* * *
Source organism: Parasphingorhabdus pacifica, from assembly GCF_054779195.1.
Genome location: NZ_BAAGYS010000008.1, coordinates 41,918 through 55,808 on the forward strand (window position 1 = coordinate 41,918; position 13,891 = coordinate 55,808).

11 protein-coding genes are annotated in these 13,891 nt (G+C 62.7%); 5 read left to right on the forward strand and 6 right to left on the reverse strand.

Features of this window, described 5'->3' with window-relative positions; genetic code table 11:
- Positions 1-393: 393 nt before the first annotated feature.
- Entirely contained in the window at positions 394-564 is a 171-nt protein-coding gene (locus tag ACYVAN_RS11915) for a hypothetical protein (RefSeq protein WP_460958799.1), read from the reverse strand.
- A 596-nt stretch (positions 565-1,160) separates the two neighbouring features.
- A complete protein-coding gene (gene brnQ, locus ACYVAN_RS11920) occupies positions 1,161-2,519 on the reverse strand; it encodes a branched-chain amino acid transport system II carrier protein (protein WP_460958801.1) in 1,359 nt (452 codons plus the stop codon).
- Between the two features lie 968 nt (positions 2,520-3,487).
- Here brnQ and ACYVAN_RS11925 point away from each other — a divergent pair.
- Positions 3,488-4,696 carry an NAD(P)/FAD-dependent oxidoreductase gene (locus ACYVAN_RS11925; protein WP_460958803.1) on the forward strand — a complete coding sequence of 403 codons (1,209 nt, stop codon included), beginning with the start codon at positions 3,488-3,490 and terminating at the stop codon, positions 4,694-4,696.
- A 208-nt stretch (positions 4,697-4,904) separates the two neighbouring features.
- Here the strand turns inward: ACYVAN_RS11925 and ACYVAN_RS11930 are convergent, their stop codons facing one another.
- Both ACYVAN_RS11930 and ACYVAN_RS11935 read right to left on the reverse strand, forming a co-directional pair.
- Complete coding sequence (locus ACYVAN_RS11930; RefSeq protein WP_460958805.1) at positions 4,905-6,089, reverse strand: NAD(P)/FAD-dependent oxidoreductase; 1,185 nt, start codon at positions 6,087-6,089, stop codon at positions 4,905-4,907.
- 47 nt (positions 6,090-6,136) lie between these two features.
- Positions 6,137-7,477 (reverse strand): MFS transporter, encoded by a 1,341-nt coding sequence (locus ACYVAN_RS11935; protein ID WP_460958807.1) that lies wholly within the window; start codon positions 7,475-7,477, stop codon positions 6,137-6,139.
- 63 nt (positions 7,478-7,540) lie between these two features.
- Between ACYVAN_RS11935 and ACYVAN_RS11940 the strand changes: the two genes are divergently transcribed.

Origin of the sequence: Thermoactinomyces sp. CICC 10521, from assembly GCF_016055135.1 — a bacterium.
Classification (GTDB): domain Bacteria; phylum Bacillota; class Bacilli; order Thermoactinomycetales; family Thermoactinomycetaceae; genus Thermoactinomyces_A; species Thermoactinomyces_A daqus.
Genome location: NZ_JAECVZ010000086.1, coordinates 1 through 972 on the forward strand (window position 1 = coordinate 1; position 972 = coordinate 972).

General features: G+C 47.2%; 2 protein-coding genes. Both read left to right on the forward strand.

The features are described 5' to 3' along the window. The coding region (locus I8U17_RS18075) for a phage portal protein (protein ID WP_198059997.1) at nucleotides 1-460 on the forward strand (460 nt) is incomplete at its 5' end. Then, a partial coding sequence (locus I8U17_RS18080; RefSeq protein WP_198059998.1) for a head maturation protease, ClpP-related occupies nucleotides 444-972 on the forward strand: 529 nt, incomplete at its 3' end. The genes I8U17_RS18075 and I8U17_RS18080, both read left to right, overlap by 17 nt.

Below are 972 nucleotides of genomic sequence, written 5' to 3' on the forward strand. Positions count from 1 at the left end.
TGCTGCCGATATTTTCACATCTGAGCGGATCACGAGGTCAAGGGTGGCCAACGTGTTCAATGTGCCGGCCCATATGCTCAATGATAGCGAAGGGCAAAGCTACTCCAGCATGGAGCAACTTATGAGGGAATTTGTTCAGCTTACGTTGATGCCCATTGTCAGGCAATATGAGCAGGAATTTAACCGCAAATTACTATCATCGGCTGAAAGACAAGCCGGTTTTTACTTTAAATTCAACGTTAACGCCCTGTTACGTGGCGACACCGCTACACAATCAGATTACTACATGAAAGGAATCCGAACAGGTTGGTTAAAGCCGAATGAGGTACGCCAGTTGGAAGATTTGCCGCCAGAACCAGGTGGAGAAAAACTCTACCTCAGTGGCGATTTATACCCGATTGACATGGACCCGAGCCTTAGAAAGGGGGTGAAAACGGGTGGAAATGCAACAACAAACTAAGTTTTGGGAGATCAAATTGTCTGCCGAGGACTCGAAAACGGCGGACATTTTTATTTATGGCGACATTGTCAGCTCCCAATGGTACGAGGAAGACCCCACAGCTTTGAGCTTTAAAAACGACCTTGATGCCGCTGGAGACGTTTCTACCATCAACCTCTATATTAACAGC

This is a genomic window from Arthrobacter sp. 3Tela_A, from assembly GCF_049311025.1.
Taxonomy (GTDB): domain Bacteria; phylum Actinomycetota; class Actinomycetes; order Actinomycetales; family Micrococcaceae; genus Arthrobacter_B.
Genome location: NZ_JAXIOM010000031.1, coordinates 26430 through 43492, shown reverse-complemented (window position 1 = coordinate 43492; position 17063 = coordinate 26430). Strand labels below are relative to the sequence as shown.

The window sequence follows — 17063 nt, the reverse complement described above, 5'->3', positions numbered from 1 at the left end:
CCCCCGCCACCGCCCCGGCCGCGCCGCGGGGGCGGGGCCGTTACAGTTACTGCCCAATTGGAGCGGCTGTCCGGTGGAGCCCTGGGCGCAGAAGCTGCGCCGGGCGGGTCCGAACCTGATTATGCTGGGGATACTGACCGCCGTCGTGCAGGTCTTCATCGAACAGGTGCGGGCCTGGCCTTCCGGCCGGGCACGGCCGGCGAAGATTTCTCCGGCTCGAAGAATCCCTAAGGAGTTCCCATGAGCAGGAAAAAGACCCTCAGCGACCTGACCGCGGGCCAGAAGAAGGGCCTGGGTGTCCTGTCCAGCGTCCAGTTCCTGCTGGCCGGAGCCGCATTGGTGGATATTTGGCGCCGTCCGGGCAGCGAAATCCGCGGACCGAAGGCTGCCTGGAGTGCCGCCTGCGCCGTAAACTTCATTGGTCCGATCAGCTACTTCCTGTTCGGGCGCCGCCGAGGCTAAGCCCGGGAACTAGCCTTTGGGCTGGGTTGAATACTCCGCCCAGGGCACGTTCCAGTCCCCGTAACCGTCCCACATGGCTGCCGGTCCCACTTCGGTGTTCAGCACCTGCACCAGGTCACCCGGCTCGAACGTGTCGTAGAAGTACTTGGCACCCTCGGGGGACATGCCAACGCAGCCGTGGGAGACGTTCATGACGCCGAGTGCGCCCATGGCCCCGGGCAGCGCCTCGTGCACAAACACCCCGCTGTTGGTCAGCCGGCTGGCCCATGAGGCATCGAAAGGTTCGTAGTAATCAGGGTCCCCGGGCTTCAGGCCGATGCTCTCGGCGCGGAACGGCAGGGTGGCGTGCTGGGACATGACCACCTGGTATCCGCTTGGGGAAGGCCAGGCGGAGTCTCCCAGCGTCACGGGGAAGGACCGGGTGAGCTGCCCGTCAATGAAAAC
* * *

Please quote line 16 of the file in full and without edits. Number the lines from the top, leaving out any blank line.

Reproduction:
- 47 nt (positions 6,090-6,136) lie between these two features.